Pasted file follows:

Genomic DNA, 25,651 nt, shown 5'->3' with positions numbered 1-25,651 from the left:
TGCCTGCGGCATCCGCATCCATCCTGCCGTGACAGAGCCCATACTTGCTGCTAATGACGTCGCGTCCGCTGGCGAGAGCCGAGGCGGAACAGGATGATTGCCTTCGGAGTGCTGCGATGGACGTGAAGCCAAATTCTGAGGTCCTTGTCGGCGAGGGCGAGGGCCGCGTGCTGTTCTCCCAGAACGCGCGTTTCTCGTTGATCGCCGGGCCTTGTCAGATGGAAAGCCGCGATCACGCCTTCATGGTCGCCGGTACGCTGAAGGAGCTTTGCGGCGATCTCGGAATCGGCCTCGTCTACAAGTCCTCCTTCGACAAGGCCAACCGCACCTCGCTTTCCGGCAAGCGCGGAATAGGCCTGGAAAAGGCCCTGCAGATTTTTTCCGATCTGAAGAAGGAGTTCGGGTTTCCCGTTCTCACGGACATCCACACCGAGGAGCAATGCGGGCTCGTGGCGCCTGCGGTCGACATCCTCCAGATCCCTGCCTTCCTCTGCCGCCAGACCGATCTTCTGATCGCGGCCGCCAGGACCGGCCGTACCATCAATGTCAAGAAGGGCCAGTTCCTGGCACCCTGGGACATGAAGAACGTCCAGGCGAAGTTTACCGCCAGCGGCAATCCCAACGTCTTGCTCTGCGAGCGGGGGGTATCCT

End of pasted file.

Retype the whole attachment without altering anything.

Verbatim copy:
Genomic DNA, 25,651 nt, shown 5'->3' with positions numbered 1-25,651 from the left:
TGCCTGCGGCATCCGCATCCATCCTGCCGTGACAGAGCCCATACTTGCTGCTAATGACGTCGCGTCCGCTGGCGAGAGCCGAGGCGGAACAGGATGATTGCCTTCGGAGTGCTGCGATGGACGTGAAGCCAAATTCTGAGGTCCTTGTCGGCGAGGGCGAGGGCCGCGTGCTGTTCTCCCAGAACGCGCGTTTCTCGTTGATCGCCGGGCCTTGTCAGATGGAAAGCCGCGATCACGCCTTCATGGTCGCCGGTACGCTGAAGGAGCTTTGCGGCGATCTCGGAATCGGCCTCGTCTACAAGTCCTCCTTCGACAAGGCCAACCGCACCTCGCTTTCCGGCAAGCGCGGAATAGGCCTGGAAAAGGCCCTGCAGATTTTTTCCGATCTGAAGAAGGAGTTCGGGTTTCCCGTTCTCACGGACATCCACACCGAGGAGCAATGCGGGCTCGTGGCGCCTGCGGTCGACATCCTCCAGATCCCTGCCTTCCTCTGCCGCCAGACCGATCTTCTGATCGCGGCCGCCAGGACCGGCCGTACCATCAATGTCAAGAAGGGCCAGTTCCTGGCACCCTGGGACATGAAGAACGTCCAGGCGAAGTTTACCGCCAGCGGCAATCCCAACGTCTTGCTCTGCGAGCGGGGGGTATCCT